I think this is a positive step for China and the entire world. China is a country rich in resources. By putting those resources to use on a front where humans have barely scratched the surface, perhaps we--everyone in the world--can learn more about our universe at an even more rapid rate than before. As idealistic as this may sound, I strongly believe that space exploration is a perfect opportunity for global unity.

Pakistan open fire on U.S.

from Guajardo: On Thursday last week, Pakistan fired on U.S. aircraft and the Pentagon is expecting an explanation. U.S. aircraft was making a routine patrol when "warning shots" were fired which Pakistan's new president says were only "flares." Interestingly enough, Pakistani military mistook U.S. aircraft for Taliban even though they don't have aircraft..

Interesting how easily tension can start by mere accusations or assumptions. Maybe we should take away weapons that way it wouldn't be used as an excuse for initiating any hostility. This world is so dangerous which makes our relations more difficult because who can say when another country will mistake us for a terrorist, non-aircraft group?

Obviously violence can't always be the solution, or form of retaliation but what else is there when guns are firing and there are missels readily available? This kind of situation just makes everything escalate and I realize what's the point in being in a pacifist when clearly the world today is just not suited for that kind of attitude.

Mccain says no talks without precondition

From: Lozano
At the debate senator Mccain made it seem outrageous to talk to Iranian president ahmadinejad without precondition. Obama argued that failing to communicate with other countries due to refusal of precondition didn't work before and still won't. Obama said he would sit and talk to president Ahmadinejad without precondition but with careful preparation, he also said he would sit down with president of Venezuela Hugo Chavez and president of Cuba Raul Castro. Mccain passionately disagreed.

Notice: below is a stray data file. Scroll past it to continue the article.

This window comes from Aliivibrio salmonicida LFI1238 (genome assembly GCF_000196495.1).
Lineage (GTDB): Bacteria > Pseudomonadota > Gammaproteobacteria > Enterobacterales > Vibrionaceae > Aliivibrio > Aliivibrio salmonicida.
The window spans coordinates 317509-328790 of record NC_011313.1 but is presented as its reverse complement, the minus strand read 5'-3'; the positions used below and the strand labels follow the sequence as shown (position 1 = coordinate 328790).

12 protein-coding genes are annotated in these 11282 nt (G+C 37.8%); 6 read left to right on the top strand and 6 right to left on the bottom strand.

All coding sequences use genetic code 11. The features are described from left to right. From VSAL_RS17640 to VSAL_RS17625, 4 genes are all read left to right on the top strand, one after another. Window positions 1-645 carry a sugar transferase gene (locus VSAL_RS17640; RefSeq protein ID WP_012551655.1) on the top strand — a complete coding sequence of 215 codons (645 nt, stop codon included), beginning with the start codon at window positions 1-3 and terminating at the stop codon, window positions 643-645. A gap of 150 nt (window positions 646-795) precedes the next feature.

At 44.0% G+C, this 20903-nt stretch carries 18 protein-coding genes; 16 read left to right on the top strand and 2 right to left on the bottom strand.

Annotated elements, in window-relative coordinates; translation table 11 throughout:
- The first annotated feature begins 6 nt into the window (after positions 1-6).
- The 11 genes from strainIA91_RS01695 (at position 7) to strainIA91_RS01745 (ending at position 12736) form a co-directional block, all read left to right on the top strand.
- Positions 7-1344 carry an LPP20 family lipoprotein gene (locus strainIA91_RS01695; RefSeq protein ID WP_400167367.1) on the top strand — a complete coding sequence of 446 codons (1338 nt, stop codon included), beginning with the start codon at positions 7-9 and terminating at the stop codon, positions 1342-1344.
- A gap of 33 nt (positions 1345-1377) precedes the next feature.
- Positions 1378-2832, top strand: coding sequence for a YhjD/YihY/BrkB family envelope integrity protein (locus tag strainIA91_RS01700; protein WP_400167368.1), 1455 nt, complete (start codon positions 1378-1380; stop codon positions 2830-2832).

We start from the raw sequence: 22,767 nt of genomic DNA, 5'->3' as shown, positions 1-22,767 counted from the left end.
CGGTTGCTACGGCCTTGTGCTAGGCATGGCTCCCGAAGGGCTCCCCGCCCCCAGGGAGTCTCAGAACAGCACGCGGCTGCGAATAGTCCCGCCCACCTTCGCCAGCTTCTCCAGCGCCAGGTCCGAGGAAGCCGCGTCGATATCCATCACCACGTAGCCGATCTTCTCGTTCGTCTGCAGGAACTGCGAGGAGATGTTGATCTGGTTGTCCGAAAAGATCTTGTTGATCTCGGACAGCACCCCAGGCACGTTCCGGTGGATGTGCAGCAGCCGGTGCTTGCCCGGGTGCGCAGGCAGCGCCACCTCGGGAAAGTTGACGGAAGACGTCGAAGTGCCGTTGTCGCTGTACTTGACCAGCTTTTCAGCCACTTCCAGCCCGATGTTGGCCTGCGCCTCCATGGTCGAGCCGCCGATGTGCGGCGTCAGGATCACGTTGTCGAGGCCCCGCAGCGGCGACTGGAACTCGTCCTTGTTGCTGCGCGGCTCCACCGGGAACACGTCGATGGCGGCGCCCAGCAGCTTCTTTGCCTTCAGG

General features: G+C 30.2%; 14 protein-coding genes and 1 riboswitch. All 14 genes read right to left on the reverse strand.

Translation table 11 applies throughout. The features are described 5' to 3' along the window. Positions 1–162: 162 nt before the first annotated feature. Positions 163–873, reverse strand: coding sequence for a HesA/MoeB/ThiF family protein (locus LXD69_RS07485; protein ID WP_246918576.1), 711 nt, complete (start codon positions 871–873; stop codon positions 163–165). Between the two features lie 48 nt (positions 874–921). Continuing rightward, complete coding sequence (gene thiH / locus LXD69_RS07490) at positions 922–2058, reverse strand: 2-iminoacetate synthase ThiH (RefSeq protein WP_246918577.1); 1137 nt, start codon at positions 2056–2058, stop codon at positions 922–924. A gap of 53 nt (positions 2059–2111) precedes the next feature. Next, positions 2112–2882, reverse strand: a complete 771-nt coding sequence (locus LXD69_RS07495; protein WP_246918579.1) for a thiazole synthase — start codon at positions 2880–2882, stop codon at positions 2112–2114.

Obama argued that there would be numerous low- level diplomatic talks beforehand. I agree woth Obama. There needs to be some sit downs with these leaders and agreements should be made. If the safety of the american people were at mind, it's an obvious decision. Our relationship with other countries will never get better if we keep silencing ourselves due to precondition. The U.S. is already hated by many countries, why not start to work toward a better relationship?


U.S. Presidential Debate and the issue of Pakistan

From Chris Usatuck:

Friday night was the first of three presidential debates and was focused on national security and foreign policy. The most interesting exchange in the night came when the discussion turned to Pakistan and what to do about terrorists who cross the western border into Afghanistan to fight U.S. forces.

In the debate, Sen. Obama stated that he would launch military strikes against terrorists in Pakistan if the Pakistani government refused to act. McCain countered with,"You don't say that out loud..." which is basically saying that he agrees with Obama but that such a mission should be done in secrecy. This is the same policy that the Bush administration has been persuing since July.

Now I'm all for rooting out Taliban and Al-Qeada terrorists who have had a safe haven in Western Pakistan but I wonder what legal authority the U.S. has in crossing into Pakistan without the approval of the government.

House Clears Nuclear Pact with India

From Howell: On Saturday, 9/25 the House of Representatives approved a nuclear pact with India. This agreement has been under way for the past three years and is considered as a victory for the Bush administration: improving the relations between the US and India and increasing global control over nuclear development and activity. Under this pact, India will have access to American nuclear technology and India would allow for international inspections in its nuclear facilities.

Although the House has already approved this bill, there is a chance that it will be denied by the Senate. The decision will inevitably be postponed because of the ever-popular economic bailout plan.

After our discussions in class on the US's reluctance to allow Iran to possess nuclear power, I found this article especially interesting. Amanda spoke of Ahmadinejad's position on nuclear power-- basically calling the US hypocrites. It is curious to me how the US is able to approve one nation having nuclear weapons and to oppose another. It seems like a very fine-line to me. It's easy to see how other countries can view us this way.

Bombings in Baghdad

From Kurpalo